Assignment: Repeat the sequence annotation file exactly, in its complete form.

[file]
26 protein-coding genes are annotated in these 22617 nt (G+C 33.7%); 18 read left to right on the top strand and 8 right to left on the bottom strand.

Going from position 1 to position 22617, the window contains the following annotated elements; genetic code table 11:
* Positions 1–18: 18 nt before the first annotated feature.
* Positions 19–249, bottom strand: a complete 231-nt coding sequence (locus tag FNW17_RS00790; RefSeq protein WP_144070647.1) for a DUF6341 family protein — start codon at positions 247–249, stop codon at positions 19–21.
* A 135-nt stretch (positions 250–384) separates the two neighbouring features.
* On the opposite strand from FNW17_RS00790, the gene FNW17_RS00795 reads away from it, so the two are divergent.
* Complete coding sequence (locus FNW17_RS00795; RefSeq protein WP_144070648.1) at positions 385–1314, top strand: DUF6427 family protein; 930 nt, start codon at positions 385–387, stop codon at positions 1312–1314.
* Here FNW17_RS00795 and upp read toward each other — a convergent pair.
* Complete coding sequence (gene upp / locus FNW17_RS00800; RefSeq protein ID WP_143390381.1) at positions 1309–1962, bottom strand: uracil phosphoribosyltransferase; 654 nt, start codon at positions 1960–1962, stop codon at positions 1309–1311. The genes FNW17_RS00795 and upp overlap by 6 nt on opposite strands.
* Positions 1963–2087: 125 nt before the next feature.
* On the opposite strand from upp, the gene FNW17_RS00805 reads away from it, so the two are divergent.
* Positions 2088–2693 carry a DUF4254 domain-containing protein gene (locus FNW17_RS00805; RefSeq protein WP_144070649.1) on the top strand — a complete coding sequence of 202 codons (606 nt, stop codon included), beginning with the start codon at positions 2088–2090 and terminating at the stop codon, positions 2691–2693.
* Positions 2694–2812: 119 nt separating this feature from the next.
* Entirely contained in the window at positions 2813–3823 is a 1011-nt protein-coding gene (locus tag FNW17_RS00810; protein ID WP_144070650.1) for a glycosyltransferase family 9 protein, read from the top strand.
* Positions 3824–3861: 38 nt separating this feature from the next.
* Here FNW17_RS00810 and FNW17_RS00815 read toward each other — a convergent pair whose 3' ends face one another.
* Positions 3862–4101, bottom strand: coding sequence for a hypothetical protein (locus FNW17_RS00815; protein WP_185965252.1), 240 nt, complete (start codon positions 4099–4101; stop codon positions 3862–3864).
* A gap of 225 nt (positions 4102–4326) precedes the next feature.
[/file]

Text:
26 protein-coding genes are annotated in these 22617 nt (G+C 33.7%); 18 read left to right on the top strand and 8 right to left on the bottom strand.

Going from position 1 to position 22617, the window contains the following annotated elements; genetic code table 11:
* Positions 1–18: 18 nt before the first annotated feature.
* Positions 19–249, bottom strand: a complete 231-nt coding sequence (locus tag FNW17_RS00790; RefSeq protein WP_144070647.1) for a DUF6341 family protein — start codon at positions 247–249, stop codon at positions 19–21.
* A 135-nt stretch (positions 250–384) separates the two neighbouring features.
* On the opposite strand from FNW17_RS00790, the gene FNW17_RS00795 reads away from it, so the two are divergent.
* Complete coding sequence (locus FNW17_RS00795; RefSeq protein WP_144070648.1) at positions 385–1314, top strand: DUF6427 family protein; 930 nt, start codon at positions 385–387, stop codon at positions 1312–1314.
* Here FNW17_RS00795 and upp read toward each other — a convergent pair.
* Complete coding sequence (gene upp / locus FNW17_RS00800; RefSeq protein ID WP_143390381.1) at positions 1309–1962, bottom strand: uracil phosphoribosyltransferase; 654 nt, start codon at positions 1960–1962, stop codon at positions 1309–1311. The genes FNW17_RS00795 and upp overlap by 6 nt on opposite strands.
* Positions 1963–2087: 125 nt before the next feature.
* On the opposite strand from upp, the gene FNW17_RS00805 reads away from it, so the two are divergent.
* Positions 2088–2693 carry a DUF4254 domain-containing protein gene (locus FNW17_RS00805; RefSeq protein WP_144070649.1) on the top strand — a complete coding sequence of 202 codons (606 nt, stop codon included), beginning with the start codon at positions 2088–2090 and terminating at the stop codon, positions 2691–2693.
* Positions 2694–2812: 119 nt separating this feature from the next.
* Entirely contained in the window at positions 2813–3823 is a 1011-nt protein-coding gene (locus tag FNW17_RS00810; protein ID WP_144070650.1) for a glycosyltransferase family 9 protein, read from the top strand.
* Positions 3824–3861: 38 nt separating this feature from the next.
* Here FNW17_RS00810 and FNW17_RS00815 read toward each other — a convergent pair whose 3' ends face one another.
* Positions 3862–4101, bottom strand: coding sequence for a hypothetical protein (locus FNW17_RS00815; protein WP_185965252.1), 240 nt, complete (start codon positions 4099–4101; stop codon positions 3862–3864).
* A gap of 225 nt (positions 4102–4326) precedes the next feature.